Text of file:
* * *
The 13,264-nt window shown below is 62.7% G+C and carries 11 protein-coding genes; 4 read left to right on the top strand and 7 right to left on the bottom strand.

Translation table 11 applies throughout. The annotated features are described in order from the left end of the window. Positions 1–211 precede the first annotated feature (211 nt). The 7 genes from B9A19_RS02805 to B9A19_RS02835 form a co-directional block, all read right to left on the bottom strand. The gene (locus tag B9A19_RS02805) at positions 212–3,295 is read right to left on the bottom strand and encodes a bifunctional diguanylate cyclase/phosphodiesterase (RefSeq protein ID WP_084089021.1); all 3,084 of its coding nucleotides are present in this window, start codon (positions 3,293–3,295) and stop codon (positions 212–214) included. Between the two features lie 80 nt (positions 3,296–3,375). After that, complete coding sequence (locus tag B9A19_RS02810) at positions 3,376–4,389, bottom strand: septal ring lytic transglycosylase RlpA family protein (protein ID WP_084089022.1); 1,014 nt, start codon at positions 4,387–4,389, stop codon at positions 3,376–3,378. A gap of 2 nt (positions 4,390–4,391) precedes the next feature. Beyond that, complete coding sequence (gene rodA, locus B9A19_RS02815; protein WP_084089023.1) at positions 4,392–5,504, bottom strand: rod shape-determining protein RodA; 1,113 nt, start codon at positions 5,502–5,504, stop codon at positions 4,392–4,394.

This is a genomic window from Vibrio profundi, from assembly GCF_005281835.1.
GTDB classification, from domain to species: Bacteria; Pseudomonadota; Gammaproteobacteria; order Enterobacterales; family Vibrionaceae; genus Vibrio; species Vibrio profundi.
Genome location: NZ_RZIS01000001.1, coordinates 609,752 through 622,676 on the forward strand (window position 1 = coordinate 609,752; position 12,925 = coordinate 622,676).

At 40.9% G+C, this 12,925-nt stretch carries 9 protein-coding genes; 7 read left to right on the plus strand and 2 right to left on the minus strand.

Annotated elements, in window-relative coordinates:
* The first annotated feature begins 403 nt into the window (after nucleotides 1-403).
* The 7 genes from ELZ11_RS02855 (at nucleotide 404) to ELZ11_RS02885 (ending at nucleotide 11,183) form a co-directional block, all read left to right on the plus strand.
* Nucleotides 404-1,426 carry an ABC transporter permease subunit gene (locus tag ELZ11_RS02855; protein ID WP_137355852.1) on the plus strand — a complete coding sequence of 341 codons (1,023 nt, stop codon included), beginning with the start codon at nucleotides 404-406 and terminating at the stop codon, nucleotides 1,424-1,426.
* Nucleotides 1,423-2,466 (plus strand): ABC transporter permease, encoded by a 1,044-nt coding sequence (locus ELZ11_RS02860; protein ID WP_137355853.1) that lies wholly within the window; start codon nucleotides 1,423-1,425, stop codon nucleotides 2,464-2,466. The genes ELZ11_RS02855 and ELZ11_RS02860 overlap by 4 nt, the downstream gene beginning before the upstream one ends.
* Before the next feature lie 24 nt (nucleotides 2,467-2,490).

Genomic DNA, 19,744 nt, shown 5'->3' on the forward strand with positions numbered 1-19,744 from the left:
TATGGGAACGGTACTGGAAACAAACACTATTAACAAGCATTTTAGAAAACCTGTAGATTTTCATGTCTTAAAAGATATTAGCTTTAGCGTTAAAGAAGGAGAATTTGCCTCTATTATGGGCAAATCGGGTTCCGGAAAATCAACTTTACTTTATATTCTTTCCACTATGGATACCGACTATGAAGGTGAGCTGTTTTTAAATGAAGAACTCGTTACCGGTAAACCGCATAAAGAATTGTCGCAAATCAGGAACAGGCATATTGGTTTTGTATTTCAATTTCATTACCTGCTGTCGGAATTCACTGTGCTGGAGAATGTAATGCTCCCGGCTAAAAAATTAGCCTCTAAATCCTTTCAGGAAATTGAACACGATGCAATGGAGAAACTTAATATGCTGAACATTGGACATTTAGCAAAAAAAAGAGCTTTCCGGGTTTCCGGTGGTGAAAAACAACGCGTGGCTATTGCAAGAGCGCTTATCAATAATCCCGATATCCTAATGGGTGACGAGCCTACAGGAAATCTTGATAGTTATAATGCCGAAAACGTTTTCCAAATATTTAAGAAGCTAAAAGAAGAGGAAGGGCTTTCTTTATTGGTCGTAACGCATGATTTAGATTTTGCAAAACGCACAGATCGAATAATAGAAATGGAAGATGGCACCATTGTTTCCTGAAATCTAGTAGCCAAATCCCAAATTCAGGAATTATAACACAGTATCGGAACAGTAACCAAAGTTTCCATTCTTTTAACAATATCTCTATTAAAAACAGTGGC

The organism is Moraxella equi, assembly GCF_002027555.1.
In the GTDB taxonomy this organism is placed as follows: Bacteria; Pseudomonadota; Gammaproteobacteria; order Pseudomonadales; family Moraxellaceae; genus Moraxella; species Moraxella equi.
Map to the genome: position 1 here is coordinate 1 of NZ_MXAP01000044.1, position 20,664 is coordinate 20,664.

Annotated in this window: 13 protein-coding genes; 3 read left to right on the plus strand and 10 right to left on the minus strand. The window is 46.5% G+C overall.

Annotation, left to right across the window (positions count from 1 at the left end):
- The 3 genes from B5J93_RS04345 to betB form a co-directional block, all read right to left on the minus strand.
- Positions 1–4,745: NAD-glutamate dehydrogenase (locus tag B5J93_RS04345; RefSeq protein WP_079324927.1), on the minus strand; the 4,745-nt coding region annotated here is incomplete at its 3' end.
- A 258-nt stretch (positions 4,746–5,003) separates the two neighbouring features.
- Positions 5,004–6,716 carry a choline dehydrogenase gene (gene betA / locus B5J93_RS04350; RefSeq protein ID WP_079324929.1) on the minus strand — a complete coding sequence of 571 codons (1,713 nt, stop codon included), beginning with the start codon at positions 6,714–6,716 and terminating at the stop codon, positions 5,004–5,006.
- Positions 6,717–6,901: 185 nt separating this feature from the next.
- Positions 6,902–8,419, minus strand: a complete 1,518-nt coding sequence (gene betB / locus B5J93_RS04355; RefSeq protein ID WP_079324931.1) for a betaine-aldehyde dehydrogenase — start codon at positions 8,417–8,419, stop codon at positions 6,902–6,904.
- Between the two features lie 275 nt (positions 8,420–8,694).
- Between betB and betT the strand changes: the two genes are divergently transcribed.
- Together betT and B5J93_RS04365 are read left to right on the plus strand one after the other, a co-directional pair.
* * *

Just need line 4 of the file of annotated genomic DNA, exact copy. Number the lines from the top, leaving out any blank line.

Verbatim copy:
GTDB classification, from domain to species: Bacteria; Pseudomonadota; Gammaproteobacteria; order Enterobacterales; family Vibrionaceae; genus Vibrio; species Vibrio profundi.